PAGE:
Dr. Iltifat Husain’s physician take is at the end of this article
The Apple Watch could soon be used as a tool for glucose monitoring that could change the lives of millions who are managing diabetes, according to CNBC. The news organization reported that Apple engineers have been developing a way to read glucose levels continuously without puncturing the skin by using lights and sensors on the Apple Watch.
Last year, Apple hired Dr. Rajiv Kumar, a leading pediatric endocrinologist from Stanford, which caused a lot of excitement in the medical community, including iMedicalApps.com, and maybe offered a clue to the company’s long game.
Whether or not Dr. Kumar’s hire was a hint, for the past five years, 30 researchers have allegedly been secretly exploring the noninvasive technology in a “remote location.” While that intriguing detail might seem to be out of a biotech spy story, it has every reason to be. If true, this would be a groundbreaking next step for mobile health and telemedicine.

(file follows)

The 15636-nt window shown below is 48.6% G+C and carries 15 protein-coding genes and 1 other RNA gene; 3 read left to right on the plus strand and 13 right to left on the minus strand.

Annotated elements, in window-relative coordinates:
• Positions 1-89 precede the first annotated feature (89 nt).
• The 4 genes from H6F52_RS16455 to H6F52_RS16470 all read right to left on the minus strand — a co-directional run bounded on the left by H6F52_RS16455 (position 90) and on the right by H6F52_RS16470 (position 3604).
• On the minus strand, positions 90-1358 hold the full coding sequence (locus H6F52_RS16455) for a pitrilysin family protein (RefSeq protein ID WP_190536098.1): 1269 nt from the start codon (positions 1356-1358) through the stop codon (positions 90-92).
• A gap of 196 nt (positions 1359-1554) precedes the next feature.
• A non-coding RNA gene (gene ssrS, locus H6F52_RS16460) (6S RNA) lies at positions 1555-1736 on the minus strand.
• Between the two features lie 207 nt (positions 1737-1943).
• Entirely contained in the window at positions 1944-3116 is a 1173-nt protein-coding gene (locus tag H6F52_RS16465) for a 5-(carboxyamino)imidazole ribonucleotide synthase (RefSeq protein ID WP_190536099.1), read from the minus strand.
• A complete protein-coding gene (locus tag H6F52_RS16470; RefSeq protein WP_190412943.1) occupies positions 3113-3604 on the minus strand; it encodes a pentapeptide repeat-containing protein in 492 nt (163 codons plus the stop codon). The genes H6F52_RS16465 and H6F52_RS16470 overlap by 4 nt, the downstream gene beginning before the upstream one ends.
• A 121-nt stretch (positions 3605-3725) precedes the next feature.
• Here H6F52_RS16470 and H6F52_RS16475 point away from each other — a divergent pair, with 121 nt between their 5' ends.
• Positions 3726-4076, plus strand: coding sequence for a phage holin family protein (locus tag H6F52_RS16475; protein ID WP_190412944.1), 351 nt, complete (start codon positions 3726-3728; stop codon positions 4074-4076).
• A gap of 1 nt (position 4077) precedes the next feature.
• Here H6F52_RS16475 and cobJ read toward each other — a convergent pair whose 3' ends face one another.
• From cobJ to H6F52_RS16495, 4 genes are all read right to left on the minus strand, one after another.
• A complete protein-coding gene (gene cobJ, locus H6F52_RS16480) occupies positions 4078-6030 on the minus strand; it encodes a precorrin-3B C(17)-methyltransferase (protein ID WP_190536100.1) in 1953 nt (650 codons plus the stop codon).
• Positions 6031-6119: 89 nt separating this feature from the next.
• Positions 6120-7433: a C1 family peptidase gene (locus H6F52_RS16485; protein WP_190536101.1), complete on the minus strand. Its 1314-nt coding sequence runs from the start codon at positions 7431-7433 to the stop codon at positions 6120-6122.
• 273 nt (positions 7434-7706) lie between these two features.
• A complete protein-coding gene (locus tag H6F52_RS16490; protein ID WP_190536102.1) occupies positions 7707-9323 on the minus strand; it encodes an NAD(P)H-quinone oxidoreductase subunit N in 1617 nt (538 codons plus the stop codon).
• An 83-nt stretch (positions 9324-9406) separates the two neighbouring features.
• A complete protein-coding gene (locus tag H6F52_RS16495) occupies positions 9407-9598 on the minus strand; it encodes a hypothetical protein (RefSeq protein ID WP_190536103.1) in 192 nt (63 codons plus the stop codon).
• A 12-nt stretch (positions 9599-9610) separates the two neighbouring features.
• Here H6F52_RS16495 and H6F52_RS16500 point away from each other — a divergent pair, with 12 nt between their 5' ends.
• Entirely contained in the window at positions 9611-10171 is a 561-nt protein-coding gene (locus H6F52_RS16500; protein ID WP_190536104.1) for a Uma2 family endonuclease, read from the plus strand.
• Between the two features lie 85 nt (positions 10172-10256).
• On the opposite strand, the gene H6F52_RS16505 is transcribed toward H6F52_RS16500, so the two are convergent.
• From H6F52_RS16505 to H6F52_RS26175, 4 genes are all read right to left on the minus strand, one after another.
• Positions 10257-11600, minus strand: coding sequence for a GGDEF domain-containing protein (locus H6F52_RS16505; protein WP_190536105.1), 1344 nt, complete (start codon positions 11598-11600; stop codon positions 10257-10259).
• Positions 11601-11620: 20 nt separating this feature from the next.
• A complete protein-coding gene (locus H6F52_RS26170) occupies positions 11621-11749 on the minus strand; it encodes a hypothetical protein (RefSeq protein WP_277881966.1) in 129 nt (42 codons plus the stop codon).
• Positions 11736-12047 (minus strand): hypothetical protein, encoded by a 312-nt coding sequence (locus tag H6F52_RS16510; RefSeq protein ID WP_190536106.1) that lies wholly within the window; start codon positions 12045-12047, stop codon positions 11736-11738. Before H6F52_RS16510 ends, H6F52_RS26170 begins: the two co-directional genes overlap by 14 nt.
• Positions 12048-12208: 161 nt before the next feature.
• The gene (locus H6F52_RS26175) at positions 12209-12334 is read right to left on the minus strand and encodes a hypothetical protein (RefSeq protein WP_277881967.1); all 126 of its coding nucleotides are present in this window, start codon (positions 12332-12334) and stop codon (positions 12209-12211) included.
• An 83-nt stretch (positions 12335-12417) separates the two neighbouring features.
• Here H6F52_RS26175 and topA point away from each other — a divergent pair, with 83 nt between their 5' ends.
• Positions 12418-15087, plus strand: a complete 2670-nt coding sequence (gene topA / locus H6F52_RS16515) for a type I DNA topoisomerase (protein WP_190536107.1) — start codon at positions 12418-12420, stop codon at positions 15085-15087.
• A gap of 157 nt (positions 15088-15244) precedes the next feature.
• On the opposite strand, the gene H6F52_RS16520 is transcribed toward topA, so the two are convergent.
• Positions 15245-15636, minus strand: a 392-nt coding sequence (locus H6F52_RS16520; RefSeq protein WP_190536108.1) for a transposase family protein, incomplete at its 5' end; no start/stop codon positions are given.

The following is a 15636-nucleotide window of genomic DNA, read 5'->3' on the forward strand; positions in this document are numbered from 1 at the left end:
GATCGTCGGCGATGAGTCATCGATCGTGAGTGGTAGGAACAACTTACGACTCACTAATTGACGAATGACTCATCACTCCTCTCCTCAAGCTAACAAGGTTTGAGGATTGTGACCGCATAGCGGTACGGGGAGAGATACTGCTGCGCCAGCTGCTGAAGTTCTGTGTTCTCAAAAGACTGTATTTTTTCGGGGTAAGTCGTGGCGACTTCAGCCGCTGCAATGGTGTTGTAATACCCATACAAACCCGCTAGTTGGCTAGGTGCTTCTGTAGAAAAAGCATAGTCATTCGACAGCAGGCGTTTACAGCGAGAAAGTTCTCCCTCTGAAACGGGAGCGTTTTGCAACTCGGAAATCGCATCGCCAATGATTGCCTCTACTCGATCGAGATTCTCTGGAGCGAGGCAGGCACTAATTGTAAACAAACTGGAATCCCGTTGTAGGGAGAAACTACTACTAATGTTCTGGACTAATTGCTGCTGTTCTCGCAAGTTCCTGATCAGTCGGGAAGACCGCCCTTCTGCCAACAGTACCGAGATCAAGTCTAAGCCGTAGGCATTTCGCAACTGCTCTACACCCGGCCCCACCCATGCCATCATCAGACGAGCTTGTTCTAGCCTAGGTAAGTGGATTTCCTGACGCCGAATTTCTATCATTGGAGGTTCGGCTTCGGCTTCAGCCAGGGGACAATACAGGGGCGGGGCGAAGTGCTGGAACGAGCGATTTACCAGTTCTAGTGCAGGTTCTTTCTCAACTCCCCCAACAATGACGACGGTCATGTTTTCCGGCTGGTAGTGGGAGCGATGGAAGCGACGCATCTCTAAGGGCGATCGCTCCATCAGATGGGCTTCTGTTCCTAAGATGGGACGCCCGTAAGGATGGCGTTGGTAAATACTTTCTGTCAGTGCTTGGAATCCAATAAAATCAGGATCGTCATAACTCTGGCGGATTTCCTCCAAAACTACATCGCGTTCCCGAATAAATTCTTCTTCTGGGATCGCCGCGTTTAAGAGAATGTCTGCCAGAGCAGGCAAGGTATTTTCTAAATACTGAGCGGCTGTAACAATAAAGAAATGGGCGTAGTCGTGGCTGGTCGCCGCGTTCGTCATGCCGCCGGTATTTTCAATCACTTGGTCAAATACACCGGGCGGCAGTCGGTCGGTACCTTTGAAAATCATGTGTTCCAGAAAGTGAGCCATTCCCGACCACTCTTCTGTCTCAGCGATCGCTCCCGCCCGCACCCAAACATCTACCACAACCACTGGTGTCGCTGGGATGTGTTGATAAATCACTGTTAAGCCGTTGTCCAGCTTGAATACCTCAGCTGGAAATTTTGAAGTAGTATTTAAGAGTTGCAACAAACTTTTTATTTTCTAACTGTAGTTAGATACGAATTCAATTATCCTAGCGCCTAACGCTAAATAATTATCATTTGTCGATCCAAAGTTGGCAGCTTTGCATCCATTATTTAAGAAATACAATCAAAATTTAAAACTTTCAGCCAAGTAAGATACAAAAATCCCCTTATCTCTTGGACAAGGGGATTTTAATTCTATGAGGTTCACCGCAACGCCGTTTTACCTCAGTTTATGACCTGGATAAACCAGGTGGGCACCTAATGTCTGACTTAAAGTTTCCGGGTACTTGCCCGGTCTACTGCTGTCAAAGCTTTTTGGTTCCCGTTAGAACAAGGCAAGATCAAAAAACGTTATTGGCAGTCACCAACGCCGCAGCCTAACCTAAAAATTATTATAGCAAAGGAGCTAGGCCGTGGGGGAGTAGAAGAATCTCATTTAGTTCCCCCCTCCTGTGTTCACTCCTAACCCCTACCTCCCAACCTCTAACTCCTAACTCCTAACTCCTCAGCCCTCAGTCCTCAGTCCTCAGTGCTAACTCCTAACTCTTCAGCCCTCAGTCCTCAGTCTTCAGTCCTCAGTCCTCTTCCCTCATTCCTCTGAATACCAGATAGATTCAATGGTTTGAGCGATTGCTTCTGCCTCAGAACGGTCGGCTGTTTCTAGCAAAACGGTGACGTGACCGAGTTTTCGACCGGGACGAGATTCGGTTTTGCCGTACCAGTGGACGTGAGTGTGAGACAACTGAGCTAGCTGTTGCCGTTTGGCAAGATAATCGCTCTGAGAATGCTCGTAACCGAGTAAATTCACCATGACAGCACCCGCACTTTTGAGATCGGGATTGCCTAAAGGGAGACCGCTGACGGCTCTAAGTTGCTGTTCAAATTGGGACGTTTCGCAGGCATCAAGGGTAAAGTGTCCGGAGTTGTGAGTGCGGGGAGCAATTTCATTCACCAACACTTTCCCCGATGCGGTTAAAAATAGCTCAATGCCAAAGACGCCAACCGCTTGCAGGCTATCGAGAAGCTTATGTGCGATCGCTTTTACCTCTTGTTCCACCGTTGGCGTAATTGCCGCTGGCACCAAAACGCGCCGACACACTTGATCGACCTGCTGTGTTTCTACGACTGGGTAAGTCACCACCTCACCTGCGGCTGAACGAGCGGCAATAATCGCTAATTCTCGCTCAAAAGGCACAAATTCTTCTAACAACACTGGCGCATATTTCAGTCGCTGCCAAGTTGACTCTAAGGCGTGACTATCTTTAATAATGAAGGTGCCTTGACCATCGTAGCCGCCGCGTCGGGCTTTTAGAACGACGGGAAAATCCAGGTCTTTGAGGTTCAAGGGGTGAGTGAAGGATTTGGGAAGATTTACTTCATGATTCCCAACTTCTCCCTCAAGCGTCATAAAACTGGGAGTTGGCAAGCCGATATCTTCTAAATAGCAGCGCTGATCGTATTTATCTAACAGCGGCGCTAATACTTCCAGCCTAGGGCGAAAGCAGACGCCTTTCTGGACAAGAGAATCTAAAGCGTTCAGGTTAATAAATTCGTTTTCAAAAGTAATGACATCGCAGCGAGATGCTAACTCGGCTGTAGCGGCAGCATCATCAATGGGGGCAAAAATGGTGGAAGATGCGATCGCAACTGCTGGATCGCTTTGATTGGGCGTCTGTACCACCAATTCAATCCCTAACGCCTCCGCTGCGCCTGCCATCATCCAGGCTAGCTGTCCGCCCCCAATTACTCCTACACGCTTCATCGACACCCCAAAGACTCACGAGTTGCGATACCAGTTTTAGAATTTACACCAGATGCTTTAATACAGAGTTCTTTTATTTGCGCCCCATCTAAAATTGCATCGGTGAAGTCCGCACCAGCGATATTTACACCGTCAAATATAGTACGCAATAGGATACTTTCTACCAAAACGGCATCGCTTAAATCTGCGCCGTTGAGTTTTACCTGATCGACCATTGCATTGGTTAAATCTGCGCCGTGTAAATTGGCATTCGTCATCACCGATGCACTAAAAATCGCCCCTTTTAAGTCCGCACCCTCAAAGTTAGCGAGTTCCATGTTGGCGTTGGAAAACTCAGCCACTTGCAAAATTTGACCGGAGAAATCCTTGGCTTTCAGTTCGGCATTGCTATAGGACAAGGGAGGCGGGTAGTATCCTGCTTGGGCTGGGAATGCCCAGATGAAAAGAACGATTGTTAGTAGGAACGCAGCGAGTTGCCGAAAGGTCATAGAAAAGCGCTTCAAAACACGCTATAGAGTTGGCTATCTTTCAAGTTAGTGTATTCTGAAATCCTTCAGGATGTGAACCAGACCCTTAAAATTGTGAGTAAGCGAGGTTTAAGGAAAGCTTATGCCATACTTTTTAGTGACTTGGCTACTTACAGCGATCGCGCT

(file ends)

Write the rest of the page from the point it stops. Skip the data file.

There are already diabetes management apps on the market, including “smart” socks and continuous glucose monitoring apps. A nonintrusive continuously monitoring device seems to be the holy grail in Silicon Valley. Google has prototyped a contact lens, and Dexcom is working with Verily to create smaller glucose-monitoring devices.
Dr. Iltifat Husain’s take
While having the Apple Watch monitor glucose levels would be fascinating, we need to be realistic as well. There are massive regulatory and also clinical situations that would need to be taken into consideration before the Apple Watch could try to read glucose levels in a noninvasive manner. A project like this would require clinical trials to test efficacy, along with a slew of discussions and testing by the FDA. Frankly, this isn’t realistic for a company like Apple. Apple in the past has done everything possible to make sure they don’t fall under FDA scrutiny — so I don’t think this is something they would come to market with first. I compare this to Apple trying to create a self driving car — it sounds cool, and they might create a “concept car” in 5 years or so, but we all know they aren’t going to be selling cars anytime soon.